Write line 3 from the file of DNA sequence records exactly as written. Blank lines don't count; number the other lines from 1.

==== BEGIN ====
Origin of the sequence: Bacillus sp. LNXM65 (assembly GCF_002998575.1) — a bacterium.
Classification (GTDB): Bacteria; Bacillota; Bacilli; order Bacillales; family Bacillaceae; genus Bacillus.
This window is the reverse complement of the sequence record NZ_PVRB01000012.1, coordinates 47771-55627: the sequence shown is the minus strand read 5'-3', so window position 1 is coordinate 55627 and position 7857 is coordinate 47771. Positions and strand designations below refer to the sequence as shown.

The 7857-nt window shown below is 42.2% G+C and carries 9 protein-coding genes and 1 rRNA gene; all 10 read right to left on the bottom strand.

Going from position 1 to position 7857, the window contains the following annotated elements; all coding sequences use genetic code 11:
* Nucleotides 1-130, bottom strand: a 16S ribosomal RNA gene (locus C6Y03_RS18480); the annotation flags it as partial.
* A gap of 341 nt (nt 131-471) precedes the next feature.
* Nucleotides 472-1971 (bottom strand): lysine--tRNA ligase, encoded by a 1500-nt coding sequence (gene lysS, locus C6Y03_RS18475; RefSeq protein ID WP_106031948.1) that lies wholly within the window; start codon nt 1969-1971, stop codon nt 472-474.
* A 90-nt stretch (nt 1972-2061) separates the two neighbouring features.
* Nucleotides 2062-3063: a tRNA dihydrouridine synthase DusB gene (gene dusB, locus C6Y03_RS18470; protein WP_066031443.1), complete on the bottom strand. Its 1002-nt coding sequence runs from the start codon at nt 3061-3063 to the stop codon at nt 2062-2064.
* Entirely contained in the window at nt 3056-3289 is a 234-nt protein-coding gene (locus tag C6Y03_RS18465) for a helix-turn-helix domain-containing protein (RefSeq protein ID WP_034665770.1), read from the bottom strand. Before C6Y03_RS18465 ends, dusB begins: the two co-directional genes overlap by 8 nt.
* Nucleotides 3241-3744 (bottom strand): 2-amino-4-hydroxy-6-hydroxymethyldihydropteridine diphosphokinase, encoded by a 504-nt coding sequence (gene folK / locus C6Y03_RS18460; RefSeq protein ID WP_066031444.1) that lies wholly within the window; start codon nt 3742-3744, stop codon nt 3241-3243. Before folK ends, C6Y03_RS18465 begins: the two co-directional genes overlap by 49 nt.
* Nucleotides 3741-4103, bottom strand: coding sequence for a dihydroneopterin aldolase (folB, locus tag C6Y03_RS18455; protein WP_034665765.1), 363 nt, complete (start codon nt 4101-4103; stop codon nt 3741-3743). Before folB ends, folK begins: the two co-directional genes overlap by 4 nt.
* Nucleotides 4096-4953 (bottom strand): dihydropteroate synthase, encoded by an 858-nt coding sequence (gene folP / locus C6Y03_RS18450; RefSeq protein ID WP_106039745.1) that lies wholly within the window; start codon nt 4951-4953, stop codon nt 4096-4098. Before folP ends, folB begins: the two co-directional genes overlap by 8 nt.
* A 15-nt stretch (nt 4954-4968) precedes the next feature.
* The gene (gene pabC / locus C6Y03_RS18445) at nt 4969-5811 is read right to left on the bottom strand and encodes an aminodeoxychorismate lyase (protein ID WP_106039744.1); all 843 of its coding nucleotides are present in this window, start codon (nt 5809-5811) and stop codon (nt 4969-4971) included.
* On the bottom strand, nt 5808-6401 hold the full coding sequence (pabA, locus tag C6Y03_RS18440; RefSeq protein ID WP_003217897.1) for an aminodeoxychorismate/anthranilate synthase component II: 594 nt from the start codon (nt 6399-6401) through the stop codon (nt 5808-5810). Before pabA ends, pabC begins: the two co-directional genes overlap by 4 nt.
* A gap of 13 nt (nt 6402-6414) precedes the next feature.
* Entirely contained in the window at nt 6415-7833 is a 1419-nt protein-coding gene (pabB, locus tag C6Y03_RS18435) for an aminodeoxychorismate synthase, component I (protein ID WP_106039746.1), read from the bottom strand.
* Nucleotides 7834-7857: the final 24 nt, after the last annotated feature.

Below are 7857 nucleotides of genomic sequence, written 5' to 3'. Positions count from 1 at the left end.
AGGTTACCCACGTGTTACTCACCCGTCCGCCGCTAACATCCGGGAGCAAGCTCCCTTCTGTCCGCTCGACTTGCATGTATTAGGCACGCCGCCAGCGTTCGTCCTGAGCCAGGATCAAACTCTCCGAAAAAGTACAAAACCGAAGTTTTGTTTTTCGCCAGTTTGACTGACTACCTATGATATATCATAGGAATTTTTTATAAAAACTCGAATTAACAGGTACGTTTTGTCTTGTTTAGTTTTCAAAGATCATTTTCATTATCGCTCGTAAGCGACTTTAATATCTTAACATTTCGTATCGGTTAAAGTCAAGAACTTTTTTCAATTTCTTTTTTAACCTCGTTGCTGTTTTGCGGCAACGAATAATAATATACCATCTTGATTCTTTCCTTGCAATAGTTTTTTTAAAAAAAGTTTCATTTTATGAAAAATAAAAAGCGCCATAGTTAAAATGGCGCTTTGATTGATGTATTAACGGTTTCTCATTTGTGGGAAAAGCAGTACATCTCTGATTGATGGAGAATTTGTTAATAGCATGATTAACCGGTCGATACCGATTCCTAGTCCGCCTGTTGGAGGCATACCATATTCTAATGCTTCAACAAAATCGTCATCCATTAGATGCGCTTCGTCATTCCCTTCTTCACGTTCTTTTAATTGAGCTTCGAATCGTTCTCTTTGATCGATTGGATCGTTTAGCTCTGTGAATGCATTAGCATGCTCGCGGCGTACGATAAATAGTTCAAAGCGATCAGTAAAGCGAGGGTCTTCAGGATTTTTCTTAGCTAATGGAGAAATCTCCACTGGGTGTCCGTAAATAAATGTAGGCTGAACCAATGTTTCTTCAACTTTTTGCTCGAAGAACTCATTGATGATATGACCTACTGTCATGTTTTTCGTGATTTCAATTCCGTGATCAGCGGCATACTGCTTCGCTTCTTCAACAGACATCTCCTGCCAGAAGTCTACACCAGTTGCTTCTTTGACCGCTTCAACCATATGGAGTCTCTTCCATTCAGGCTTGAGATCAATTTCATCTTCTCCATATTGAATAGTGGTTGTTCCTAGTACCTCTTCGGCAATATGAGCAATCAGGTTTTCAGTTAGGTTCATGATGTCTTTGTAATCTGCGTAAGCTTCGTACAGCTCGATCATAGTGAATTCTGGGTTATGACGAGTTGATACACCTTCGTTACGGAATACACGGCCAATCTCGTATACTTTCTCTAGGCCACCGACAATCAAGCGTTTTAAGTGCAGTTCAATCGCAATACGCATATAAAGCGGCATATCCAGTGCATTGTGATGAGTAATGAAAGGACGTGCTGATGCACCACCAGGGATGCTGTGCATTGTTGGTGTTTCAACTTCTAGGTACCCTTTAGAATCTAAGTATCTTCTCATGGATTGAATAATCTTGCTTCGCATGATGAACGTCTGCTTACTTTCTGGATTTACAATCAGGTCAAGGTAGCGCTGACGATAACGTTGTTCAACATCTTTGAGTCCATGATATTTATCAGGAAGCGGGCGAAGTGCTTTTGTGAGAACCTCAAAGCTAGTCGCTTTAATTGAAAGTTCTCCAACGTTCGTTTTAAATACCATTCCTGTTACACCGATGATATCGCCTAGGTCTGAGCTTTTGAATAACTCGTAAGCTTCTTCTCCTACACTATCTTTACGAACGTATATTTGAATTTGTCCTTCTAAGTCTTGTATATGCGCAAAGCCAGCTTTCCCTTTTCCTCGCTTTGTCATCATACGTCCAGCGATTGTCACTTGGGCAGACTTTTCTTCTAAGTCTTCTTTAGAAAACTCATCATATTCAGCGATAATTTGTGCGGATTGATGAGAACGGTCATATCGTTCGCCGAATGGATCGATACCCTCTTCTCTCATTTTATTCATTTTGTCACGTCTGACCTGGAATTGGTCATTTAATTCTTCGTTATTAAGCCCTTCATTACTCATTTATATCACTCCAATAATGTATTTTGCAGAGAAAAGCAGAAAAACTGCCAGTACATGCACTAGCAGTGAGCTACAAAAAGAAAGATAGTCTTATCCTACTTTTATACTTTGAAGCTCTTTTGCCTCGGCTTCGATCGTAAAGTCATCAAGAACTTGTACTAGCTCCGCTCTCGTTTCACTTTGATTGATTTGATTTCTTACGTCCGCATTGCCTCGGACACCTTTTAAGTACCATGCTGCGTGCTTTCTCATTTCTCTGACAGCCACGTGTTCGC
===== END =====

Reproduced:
This window is the reverse complement of the sequence record NZ_PVRB01000012.1, coordinates 47771-55627: the sequence shown is the minus strand read 5'-3', so window position 1 is coordinate 55627 and position 7857 is coordinate 47771. Positions and strand designations below refer to the sequence as shown.